Re-branding is a typical corporate reaction to self-inflicted disaster – like poisoning customers with tainted produce. But what do you do if you are not merely suffering a disaster but are one?
We might think that an organization run by and for businessmen would have a clue about such things as marketing, but this supposes that we are talking about genuine capitalist entrepreneurs who are accustomed to competition and effort. In Hong Kong, the top tycoons’ idea of a business is a sole intermediary or monopolistic distributor trading goods and services essential to the survival of human life. If daddy left you the only well in the village or the government gives you the right to operate the only bridge across the river, you don’t need much in the way of acumen to make a fortune.
Thus the talent-free Liberal Party is the least convincing of Hong Kong’s plethora of make-believe political movements (with the possible exception of its own splinter group, the almost-creepy, amphibian-infested Economic Synergy). Even in a rigged system that allows losers with well below 20% of the popular vote to get a directly elected seat in the Legislative Council, the LP is confined to small-circle functional constituencies representing grubby vested interests. People may argue over whether the Civic and Democratic Parties are a pathetic waste of space besotted with their unattainable ideal of universal suffrage, Regina Ip’s new New People’s Party is a desperate gang of second-rate opportunists, or the Democratic Alliance for the Betterment of HK are no more than a bunch of Communist Party stooges. But all agree on one thing: the LP are vile and repulsive slime-bags who imagine it is their birthright to blatantly put sectoral interests ahead of the public good.
They hit a new low this time last year when one of their number suggested that the proposed minimum wage should be set at HK$20 an hour. There are sound economic arguments against a statutory minimum wage, but brazen demands to have the right to starve employees somehow failed to capture the public mood, and any hope the LP ever had of creating some sort of alliance between cartel-owning tycoons and the middle-class middle ground evaporated. It is now the task of the New People’s Party – snotty, smug and shallow but relatively non-corporate – to convince better-off Hongkongers that being able to choose their own government would be a bad thing.
Thus it happens that Liberal Party unveils a new logo. This follows their old stylized ‘L’, which transmuted at some stage into a yellow bend reminiscent of a certain fruit on whose skins cartoon characters slip and fall over. To my untutored eye, the new design is an improvement, and indeed better than 95% of the logos that surround us everywhere we look. However, even the most elegant and memorable visual ditty can be ruined by an idiotic explanation of its profound meaning, and the Standard duly reports a variety.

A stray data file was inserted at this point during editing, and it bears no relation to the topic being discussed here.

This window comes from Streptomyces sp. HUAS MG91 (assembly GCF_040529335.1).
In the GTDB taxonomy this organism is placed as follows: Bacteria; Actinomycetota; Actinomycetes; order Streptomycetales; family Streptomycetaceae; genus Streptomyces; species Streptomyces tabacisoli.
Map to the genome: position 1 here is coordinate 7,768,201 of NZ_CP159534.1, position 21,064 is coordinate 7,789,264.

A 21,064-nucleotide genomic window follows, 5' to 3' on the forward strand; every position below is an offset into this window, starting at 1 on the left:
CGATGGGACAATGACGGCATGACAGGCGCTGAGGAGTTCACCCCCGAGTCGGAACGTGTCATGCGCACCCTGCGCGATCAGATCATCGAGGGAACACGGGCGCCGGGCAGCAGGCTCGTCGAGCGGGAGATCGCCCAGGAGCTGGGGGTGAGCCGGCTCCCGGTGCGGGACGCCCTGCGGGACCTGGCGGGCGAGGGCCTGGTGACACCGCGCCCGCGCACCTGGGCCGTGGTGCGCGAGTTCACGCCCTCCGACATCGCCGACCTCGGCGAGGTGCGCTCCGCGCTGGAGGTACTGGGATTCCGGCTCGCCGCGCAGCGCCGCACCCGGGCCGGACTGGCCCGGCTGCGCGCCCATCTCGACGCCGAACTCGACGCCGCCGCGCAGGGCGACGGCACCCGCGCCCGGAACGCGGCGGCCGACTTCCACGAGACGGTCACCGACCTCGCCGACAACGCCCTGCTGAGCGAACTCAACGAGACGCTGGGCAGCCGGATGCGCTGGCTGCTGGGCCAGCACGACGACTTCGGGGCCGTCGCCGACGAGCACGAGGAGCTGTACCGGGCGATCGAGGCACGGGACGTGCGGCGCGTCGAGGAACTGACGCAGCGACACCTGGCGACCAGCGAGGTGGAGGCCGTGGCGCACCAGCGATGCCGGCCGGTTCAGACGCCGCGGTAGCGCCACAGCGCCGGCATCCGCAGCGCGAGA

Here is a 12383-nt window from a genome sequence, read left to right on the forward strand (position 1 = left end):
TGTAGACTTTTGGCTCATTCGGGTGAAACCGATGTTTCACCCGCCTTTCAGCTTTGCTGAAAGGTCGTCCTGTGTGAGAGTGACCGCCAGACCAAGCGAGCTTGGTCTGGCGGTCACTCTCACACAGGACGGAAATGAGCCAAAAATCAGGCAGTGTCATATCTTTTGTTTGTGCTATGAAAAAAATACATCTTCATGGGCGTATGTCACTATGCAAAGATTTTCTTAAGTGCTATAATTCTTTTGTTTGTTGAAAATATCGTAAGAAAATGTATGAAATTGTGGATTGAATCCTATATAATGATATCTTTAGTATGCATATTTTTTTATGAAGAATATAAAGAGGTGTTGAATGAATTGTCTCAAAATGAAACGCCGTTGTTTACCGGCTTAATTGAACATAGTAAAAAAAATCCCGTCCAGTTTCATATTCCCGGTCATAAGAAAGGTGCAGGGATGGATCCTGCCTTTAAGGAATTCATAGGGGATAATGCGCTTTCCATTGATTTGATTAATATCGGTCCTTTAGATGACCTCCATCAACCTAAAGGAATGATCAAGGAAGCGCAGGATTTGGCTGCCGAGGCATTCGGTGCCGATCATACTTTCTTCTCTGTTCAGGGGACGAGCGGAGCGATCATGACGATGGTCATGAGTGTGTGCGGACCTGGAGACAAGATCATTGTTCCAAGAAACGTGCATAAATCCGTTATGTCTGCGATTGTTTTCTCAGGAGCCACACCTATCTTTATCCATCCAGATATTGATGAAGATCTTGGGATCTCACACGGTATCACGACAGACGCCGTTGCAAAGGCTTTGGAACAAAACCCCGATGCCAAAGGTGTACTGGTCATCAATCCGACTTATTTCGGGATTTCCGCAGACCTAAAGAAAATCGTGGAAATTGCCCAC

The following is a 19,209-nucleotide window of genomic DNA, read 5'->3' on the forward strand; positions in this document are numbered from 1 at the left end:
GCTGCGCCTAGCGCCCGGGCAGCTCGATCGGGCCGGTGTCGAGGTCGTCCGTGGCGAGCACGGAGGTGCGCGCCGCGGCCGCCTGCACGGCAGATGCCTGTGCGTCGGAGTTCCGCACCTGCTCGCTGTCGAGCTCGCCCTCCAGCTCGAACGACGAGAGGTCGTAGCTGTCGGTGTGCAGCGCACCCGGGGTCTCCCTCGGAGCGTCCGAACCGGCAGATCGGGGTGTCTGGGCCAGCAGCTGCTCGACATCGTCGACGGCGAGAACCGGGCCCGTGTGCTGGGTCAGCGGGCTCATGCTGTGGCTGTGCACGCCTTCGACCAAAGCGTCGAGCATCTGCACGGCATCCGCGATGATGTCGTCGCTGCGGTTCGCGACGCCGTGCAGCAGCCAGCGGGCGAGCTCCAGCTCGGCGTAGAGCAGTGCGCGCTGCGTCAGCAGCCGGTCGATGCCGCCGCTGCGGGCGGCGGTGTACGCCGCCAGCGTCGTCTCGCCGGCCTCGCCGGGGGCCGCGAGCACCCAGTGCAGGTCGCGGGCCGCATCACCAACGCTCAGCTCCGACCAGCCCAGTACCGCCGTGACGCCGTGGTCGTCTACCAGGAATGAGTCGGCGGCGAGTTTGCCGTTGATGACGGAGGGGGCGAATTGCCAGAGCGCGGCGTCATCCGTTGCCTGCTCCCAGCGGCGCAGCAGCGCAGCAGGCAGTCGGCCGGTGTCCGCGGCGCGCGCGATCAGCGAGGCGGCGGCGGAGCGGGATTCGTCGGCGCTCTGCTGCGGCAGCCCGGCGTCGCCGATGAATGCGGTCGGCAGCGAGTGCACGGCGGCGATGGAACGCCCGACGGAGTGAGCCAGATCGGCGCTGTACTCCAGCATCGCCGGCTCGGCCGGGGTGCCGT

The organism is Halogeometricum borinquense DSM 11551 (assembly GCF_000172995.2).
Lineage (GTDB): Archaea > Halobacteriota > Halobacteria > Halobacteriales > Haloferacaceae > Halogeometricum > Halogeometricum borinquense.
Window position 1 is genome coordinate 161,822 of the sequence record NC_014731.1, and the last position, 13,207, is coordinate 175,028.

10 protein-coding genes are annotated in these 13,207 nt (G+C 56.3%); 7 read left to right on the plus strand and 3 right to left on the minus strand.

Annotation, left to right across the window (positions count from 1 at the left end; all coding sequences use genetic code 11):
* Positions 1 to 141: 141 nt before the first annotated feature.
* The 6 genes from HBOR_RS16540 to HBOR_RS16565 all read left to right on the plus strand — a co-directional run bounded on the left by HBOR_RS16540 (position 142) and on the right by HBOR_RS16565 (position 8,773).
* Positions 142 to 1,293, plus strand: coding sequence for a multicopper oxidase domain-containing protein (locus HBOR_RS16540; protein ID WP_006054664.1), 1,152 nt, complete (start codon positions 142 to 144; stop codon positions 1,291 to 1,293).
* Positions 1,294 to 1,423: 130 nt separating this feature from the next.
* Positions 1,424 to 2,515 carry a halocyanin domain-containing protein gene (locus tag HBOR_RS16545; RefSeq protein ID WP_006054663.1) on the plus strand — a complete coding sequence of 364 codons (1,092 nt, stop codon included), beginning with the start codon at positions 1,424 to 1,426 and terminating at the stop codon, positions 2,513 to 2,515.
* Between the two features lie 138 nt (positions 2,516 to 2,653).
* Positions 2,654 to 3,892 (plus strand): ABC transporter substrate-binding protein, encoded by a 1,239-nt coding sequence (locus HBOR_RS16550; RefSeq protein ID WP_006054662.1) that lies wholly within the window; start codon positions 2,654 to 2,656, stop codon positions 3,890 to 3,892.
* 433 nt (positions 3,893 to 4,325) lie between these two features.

Legislator Miriam Lau opines that the new badge shows that the LP will “keep pace with changes in society,” as Louis XVI also no doubt said at some stage. Textiles heir James Tien proclaims it “very chic,” thus extending by yet another day his 64-year track record of never once saying anything that made the remotest sense. The logo’s designer, one Alan Chan, apparently claims that the two loops and dot are derived from the Chinese characters for liberty (the first two, distinctly box-shaped, characters in the party’s name). His similarly optically challenged partner (presumably in the business rather than Elton-John’s-boyfriend sense) reckons it looks like the mathematical symbol for infinity. Perhaps the idea is to represent the length of time it will take the LP to cease being odious; it can only get more so as the semi-decent Selina Chow fades from the scene.
It is, of course, the aforementioned Miriam Lau who represents the transport functional constituency, a franchise dominated by dozens of taxi, minibus and trucking bodies and in which the MTR, which moves millions of Hongkongers a day, has just one vote. She is the reason every attempt to reduce roadside air pollution, up to the recent and pointless idling engine ban from which nearly vehicle is exempt, fails. The colours of the new logo, it goes without saying, have extensive and deep meanings unto themselves. And green stands for… environmental protection. Whatever its many faults, at least the LP can always give us a good laugh.